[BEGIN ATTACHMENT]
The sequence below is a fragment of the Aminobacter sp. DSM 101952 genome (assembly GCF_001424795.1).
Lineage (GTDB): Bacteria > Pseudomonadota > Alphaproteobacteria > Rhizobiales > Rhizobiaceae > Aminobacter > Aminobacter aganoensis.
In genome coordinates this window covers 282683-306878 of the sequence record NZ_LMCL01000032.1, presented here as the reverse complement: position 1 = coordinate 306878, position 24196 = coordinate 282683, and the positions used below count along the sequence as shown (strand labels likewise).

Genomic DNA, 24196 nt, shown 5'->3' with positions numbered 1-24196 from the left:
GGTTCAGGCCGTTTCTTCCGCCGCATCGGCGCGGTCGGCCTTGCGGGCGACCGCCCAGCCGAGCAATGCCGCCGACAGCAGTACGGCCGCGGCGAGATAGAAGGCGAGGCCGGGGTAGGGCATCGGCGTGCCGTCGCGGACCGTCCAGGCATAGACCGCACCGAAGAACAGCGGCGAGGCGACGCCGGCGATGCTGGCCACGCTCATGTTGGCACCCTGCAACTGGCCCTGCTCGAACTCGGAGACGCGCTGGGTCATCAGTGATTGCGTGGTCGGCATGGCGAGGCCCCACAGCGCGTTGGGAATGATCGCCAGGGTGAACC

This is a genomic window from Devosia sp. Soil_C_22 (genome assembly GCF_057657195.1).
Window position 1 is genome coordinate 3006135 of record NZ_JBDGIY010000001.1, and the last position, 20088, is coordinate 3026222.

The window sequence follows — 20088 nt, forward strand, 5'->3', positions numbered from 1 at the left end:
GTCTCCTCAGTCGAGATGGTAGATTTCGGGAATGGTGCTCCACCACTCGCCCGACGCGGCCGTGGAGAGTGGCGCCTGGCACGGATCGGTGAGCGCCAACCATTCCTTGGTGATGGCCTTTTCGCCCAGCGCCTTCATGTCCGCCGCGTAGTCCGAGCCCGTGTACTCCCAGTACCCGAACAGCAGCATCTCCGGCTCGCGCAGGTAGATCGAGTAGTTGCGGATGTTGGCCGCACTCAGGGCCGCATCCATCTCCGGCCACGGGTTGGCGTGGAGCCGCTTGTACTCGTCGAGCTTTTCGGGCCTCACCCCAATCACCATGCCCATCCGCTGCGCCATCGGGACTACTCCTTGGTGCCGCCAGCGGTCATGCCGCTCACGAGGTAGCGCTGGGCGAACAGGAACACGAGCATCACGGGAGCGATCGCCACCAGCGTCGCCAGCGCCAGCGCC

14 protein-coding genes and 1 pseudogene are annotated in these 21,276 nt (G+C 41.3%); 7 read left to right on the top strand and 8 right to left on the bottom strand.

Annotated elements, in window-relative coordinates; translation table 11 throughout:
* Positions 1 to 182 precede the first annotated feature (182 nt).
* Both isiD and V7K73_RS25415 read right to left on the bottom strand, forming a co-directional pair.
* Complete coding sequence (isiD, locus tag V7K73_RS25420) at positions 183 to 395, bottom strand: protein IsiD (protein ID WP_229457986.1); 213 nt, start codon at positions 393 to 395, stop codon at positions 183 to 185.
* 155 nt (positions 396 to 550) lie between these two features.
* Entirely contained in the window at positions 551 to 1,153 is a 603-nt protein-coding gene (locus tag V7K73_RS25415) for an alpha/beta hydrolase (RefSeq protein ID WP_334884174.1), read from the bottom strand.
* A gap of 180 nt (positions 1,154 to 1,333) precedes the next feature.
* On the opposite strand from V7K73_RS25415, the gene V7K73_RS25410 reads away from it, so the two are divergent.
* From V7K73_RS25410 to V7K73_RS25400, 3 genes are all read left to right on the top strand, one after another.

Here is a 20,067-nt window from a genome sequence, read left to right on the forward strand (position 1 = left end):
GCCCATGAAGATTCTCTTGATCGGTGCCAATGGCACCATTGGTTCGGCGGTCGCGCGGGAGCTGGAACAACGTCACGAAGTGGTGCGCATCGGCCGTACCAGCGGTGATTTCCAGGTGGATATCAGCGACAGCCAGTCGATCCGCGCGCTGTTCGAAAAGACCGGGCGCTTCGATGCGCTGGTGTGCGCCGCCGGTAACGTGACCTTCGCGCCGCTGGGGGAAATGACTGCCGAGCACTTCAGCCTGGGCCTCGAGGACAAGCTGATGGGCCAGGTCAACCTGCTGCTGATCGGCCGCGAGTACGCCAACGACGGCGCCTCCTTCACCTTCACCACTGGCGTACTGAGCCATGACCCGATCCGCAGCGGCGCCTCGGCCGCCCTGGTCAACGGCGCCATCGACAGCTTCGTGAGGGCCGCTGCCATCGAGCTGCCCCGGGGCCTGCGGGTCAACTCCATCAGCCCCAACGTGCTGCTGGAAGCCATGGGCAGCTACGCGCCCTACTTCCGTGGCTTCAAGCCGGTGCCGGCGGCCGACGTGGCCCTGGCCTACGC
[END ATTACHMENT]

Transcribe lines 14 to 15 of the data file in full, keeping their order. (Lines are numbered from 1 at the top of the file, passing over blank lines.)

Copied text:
* Complete coding sequence (isiD, locus tag V7K73_RS25420) at positions 183 to 395, bottom strand: protein IsiD (protein ID WP_229457986.1); 213 nt, start codon at positions 393 to 395, stop codon at positions 183 to 185.
* 155 nt (positions 396 to 550) lie between these two features.